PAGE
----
TB EDITORIAL: Questions about NTSB tire forum
AKRON (Nov. 24, 2014) — News that the National Transportation Safety Board (NTSB) is organizing a “Passenger Vehicle Tire Safety Symposium” has caused quite a stir in the tire industry community, but the announcement raises as many questions as it answers — maybe more:
- What will the panelists discuss?
- Who will be invited to be on the panels?
- What conclusions might the symposium come to?
- Why is the trial lawyers' community so stoked about it?
But the overriding question seems to be:
- Why is the NTSB organizing a tire safety symposium?
Before attempting to provide an answer to that question, one has to look at the NTSB's legislative mandate — which is to conduct “objective, precise accident investigations and safety studies” as well as advocate and promote safety recommendations.
What the NTSB doesn't do is set standards or help write legislation. At the end of the symposium — scheduled for Dec. 9-10 at the NTSB Conference Center in Washington, D.C. — the most the agency can do is offer recommendations.
Granted, these recommendations do carry considerable weight in government circles, but in the end they are recommendations without legislative or administrative authority.
Prior to announcing this symposium, the NTSB hadn't, in recent memory, looked into any consumer tire-related issues, restricting its tire-related activities to truck/bus and/or aircraft tire issues.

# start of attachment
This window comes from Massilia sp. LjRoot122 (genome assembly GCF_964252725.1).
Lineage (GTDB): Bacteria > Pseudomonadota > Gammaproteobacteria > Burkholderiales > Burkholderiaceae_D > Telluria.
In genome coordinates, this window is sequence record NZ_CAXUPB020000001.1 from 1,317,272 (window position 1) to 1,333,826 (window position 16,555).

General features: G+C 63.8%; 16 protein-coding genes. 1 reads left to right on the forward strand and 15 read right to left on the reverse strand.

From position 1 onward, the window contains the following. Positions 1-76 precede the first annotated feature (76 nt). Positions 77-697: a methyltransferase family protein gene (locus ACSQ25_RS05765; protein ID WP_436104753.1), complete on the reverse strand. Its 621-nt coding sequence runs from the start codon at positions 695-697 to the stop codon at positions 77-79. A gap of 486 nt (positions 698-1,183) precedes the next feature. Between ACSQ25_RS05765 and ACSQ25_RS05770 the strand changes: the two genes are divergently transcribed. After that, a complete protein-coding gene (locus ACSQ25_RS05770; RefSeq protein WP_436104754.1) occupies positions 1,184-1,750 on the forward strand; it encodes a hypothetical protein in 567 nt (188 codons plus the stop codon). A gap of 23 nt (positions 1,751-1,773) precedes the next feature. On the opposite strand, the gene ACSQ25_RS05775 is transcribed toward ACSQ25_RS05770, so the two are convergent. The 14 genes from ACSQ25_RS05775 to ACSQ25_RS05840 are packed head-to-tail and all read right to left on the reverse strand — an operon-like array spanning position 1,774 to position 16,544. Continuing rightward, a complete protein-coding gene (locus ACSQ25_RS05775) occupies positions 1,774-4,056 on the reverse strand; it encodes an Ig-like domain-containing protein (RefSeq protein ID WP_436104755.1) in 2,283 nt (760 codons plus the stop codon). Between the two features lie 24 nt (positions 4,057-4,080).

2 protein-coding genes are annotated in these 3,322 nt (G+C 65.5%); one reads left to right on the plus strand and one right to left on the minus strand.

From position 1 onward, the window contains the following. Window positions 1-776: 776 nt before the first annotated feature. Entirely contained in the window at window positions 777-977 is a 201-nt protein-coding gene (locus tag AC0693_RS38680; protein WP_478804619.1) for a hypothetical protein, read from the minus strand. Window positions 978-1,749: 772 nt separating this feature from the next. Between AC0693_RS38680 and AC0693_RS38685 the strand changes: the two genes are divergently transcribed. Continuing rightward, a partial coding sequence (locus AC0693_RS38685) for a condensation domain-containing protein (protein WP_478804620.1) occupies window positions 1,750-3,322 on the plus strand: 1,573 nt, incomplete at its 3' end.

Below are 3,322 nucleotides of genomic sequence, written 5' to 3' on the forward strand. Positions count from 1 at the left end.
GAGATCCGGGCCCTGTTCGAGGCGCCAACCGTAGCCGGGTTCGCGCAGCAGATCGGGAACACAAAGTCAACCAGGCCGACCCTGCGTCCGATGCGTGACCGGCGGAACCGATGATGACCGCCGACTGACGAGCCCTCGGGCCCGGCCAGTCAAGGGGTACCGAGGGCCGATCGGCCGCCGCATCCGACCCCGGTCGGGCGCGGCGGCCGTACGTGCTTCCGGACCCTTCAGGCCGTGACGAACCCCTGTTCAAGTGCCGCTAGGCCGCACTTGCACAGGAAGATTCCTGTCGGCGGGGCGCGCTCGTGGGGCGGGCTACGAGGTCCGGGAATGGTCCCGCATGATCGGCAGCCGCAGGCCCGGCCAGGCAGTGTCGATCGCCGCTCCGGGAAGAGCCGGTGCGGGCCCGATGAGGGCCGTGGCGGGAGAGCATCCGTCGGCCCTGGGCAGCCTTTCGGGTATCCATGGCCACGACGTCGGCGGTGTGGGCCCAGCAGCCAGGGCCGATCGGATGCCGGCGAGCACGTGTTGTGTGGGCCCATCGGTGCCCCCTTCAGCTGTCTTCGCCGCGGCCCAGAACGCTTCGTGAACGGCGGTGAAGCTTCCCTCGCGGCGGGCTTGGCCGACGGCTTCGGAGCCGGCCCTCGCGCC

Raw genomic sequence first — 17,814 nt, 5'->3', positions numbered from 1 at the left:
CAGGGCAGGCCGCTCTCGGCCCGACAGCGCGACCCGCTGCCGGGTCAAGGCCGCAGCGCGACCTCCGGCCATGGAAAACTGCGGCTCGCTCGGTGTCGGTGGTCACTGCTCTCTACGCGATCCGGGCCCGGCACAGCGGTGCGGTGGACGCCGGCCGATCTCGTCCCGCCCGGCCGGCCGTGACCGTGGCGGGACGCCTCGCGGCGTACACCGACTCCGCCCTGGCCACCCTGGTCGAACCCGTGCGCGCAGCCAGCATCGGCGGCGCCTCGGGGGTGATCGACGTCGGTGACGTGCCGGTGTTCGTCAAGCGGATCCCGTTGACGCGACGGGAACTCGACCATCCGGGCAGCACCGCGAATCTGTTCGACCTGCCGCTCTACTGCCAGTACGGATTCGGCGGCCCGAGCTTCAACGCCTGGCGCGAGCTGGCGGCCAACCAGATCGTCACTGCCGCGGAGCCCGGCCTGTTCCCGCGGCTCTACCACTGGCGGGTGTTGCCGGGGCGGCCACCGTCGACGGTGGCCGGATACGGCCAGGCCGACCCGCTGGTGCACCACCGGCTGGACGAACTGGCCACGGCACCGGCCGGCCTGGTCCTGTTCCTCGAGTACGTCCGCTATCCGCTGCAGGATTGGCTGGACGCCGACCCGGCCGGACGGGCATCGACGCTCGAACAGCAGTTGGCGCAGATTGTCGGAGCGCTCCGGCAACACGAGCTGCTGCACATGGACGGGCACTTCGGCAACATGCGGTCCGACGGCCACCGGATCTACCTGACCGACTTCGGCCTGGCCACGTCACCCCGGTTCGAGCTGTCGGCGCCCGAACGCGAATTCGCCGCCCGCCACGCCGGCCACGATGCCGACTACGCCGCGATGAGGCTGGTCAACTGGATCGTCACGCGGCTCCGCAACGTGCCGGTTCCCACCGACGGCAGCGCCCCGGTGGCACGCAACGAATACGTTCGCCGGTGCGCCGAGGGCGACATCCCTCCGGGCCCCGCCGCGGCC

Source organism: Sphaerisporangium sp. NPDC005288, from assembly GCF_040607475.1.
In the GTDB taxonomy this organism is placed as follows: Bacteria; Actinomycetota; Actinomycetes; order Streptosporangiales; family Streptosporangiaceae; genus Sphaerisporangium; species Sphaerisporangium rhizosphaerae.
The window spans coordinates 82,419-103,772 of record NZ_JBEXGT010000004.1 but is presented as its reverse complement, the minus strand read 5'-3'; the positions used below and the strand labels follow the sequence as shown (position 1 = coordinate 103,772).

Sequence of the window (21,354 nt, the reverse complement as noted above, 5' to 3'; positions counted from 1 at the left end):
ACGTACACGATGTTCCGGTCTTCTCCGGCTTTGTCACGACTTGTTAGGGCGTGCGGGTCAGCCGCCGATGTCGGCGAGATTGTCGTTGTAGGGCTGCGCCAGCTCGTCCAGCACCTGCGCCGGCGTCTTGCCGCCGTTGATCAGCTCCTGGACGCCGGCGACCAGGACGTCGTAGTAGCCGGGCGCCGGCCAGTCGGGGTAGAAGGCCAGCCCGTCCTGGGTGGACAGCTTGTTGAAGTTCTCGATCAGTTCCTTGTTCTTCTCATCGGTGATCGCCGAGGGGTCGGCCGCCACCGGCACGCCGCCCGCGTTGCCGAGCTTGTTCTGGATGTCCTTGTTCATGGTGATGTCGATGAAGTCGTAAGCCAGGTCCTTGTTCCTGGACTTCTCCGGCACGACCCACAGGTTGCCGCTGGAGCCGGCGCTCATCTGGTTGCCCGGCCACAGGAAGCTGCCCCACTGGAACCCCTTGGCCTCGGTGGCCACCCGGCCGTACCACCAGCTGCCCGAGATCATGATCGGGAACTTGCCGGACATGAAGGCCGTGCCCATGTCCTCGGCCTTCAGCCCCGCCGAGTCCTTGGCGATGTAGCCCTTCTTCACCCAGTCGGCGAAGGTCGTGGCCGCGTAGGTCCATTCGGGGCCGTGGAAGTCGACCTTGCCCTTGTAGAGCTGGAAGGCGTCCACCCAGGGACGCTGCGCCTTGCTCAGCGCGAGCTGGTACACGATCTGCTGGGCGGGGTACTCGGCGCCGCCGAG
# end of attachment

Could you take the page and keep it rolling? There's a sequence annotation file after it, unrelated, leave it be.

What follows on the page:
So what changed?
In its Nov. 3 announcement, the NTSB cited as its reasons for organizing the forum two ongoing investigations of “tire disablement-related” (NTSB speak) vehicle accidents involving passenger tires.
In addition, ABC News aired an “investigation” May 14 into tire aging — which included several references to the NTSB's accident probes — throwing the NTSB into the middle of an issue it previously hadn't dealt with.
So when the trial lawyers' community touts that, “We fully expect the NTSB to announce in December that people should replace all tires over six years of age, regardless of the depth of the tread on the tire,” one has to remember that nothing will change legally.
The National Highway Traffic Safety Administration, which does have legal authority to write policy and influence legislation, opted just four months ago not to rule on tire aging, citing the efficacy of tire safety standards in place since 2000, statistical evidence of improving tire performance and the mandating of the use of tire pressure monitoring systems on vehicles sold since 2007.
Nonetheless, the symposium will provide a public forum on several issues critical to the tire industry.
The proceedings will be webcast, so tune in.
This editorial appears in the Nov. 24 print edition of Tire Business. Have an opinion on it? Send your comments or letter to the editor to [email protected].
Do you have an opinion about this story? Do you have some thoughts you'd like to share with our readers? Tire Business would love to hear from you. Email your letter to Editor Don Detore at [email protected].